ER Wait Times at Pay for Results Sites in the South West LHIN
Recently the South West Local Health Integration Network in Ontario released a video featuring their CEO Michael Barrett discussing highlights from 2011 and a look ahead to 2012. I came across the video in a tweet by Julie White, SWLHIN’s Director, Communications and Customer Service. I replied to Julie’s tweet stating that I liked the video and wished it included more statistics. Naturally, within a couple of minutes, Julie responded with a link to SWLHIN’s Performance section on their website. Power of Social Media aside, in the Performance page, I came across a report titled “Quarterly Stocktake Report” published in November 2011. I found this report interesting and wanted to share my thoughts on parts of it, specifically the section related to ER wait times at Pay for Results sites.
One of the problems addressed the fact that 50% of ER visits were non-urgent or less urgent than to require an ER visit. For that, a goal was set to reduce ER demand. The Bar Graph provided the number of unscheduled ER visits by quarter per 1,000 population. In the first quarter of fiscal year 2010/2011, ER visits were 146 per 1,000 population (or 14.6%) and 149 in 2011/2012 (14.9%). This shows that the goal was not met. However, the comparison might not be valid when comparing exact numbers, especially if the total population around the SWLHIN has changed. This problem is not unique to the SWLHIN, as the figures above were actually taken from CIHI and the MoHLTC.
For example, if the population in that region grew over the past fiscal year; (past population + new immigrants + newborns) – (deaths + relocation to outside southwest), a more appropriate approach would be measuring the percentage of ER visits out of the total population, along with the growth rate of both population and ER visits. So if the population grew by 5%, assuming total population was 1,000 as an example, in Q1 11/12 the population would be 1050, which brings down the % from 14.9 to 14.2%. Meaning that ER visits were reduced by 0.7%, which is less than the total growth of the population (5%) in that region, in this hypothetical scenario of course. However, this example shows the importance of factoring in variables that while tracked separately, can sometimes be overlooked.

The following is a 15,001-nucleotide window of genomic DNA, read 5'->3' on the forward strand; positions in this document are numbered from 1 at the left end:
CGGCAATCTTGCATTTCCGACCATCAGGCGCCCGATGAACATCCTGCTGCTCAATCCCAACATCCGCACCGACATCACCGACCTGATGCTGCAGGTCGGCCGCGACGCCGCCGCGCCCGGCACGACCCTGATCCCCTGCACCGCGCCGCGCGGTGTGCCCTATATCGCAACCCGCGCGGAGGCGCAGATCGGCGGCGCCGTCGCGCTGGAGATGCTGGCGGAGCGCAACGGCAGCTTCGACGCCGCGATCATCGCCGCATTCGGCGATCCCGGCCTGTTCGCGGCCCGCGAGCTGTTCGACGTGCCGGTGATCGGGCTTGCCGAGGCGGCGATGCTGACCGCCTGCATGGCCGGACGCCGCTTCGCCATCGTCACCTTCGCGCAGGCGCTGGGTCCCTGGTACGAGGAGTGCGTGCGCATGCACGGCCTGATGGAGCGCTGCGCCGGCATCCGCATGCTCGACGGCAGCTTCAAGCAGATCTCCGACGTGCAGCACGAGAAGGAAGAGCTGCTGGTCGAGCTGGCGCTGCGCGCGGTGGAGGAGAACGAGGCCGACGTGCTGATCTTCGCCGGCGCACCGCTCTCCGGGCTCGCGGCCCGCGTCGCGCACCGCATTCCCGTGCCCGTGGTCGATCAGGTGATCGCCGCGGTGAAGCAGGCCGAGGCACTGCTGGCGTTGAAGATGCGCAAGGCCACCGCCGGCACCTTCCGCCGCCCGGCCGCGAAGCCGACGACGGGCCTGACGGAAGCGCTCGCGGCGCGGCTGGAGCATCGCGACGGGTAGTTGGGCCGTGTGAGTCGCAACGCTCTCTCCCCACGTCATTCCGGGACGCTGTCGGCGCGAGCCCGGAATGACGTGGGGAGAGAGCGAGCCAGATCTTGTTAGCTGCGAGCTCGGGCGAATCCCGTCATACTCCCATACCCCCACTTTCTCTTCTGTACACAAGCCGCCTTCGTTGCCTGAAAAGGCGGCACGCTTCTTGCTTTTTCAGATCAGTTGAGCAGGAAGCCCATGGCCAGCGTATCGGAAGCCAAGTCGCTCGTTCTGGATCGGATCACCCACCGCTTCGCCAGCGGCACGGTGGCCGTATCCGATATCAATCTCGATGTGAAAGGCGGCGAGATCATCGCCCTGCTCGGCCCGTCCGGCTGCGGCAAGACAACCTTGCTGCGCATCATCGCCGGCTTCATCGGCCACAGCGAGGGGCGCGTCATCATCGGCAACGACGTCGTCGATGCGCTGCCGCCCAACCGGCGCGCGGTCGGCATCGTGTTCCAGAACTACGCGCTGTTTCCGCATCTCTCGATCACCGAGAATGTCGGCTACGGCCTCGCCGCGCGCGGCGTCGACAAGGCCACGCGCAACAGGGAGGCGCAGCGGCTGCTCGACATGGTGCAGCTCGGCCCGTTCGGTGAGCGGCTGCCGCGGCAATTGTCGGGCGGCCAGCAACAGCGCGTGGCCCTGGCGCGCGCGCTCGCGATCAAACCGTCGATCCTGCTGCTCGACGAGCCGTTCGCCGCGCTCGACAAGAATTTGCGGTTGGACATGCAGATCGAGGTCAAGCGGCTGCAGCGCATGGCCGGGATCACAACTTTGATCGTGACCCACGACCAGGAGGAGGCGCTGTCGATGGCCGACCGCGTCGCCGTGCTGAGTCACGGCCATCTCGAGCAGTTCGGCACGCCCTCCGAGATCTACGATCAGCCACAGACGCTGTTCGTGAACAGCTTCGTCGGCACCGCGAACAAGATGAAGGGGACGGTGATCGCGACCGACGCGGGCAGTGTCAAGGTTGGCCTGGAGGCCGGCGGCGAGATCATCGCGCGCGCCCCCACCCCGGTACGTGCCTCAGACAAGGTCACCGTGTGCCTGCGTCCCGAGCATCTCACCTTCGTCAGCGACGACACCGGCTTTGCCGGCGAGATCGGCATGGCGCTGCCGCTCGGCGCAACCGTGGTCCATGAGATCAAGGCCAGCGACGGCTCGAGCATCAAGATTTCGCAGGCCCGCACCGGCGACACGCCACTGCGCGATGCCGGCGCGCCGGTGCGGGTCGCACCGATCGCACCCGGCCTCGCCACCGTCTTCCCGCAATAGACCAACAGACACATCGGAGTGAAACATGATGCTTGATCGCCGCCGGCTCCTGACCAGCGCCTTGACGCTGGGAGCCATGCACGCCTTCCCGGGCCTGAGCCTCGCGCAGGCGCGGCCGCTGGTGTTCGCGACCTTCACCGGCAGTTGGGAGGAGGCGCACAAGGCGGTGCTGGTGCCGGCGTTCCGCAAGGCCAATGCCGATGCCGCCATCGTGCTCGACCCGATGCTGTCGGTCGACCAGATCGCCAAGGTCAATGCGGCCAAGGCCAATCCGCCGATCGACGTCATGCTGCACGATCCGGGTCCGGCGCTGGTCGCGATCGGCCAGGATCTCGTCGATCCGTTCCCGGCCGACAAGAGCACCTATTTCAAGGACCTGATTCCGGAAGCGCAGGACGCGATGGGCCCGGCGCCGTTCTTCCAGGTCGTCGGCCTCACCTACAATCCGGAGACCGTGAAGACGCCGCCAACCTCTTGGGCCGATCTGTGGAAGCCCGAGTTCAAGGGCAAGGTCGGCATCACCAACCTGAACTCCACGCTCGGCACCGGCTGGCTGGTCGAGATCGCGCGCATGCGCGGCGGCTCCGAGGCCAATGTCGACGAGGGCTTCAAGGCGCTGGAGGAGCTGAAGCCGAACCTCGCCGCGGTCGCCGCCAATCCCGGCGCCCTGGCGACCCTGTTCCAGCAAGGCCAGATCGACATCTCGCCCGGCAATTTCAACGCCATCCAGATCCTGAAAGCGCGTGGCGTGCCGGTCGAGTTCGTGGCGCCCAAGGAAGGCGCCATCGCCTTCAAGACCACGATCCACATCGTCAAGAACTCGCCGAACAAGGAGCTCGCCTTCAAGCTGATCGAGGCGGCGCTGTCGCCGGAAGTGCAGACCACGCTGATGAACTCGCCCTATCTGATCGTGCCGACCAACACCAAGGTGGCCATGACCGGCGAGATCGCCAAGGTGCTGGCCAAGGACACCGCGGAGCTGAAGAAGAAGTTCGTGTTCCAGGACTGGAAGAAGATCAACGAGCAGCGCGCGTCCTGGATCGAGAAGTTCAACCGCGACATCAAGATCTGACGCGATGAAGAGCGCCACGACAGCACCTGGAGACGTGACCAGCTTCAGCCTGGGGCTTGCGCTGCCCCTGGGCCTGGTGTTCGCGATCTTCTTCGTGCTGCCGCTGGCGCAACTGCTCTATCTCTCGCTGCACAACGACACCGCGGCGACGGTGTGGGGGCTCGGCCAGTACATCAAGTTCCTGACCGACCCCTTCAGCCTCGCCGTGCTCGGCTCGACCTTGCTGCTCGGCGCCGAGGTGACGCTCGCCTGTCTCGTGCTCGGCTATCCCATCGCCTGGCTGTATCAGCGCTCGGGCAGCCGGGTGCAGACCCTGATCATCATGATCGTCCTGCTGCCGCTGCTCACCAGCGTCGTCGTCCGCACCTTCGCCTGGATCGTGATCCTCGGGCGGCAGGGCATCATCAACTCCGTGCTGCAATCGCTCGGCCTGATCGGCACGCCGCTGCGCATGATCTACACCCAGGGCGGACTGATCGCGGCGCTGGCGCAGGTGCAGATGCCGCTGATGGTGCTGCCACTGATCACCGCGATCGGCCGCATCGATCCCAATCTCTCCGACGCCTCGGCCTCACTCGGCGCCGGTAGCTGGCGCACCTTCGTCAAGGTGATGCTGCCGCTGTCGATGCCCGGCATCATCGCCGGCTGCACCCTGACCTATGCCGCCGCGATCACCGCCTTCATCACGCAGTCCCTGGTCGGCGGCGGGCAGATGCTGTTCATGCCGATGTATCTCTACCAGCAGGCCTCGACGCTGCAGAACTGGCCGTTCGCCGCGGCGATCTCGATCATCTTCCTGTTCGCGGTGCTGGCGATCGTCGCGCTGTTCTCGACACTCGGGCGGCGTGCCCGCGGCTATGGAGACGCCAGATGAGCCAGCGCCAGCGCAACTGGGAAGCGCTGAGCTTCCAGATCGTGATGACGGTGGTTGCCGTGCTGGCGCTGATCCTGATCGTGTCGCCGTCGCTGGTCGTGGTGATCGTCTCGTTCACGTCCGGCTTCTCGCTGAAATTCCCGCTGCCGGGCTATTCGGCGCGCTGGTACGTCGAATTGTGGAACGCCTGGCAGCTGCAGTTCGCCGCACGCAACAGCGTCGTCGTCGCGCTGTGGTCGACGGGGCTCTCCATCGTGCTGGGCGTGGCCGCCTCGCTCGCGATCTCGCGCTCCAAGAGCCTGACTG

Another problem addressed the long ER wait times and the fact that 90% of patients were treated in the ER within 9.4 hours from triage to discharge, compared to the provincial target of 8 hours for high acuity patients and 4 hours for low acuity patients. The graphs show that time spent in ER for high acuity patients dropped from 8.9 hours in Q2 10/11 to 8.6 in Q2 11/12 while it remained the same for low acuity patients at 3.9 hours. Further details are provided on pages 5 and 6 on a number of indicators including Time from Triage to Physician Assessment. Interestingly enough, the time for this indicator has increased from 3.4 hours to 3.7 hours. While a breakdown by hospital (for Pay for Results sites) is provided for all reports on page 6, including information about size of the ER (Staff, rooms, beds, etc), local population served by hospital, etc, would add more context to the report. This would allow us to realistically compare hospitals based on their staffing levels and local population.
I guess what I’m getting at is that in order for a statistical report to provide a reliable representation of data, it must include all the variables that might influence decision making, without making any assumptions that the reader is aware of those variables. In the first example, if we disregard population growth around a hospital, one might think that the ER visits are increasing, which is half the truth. If the population grew but the % of visits dropped, it is an indication of exactly the opposite of what the initial look at the number of ER visits per 1,000 population. This is not to say that the increase in ER visits should be ignored, as this number can be correlated to expected population growth, and used for planning future expansions & funds.
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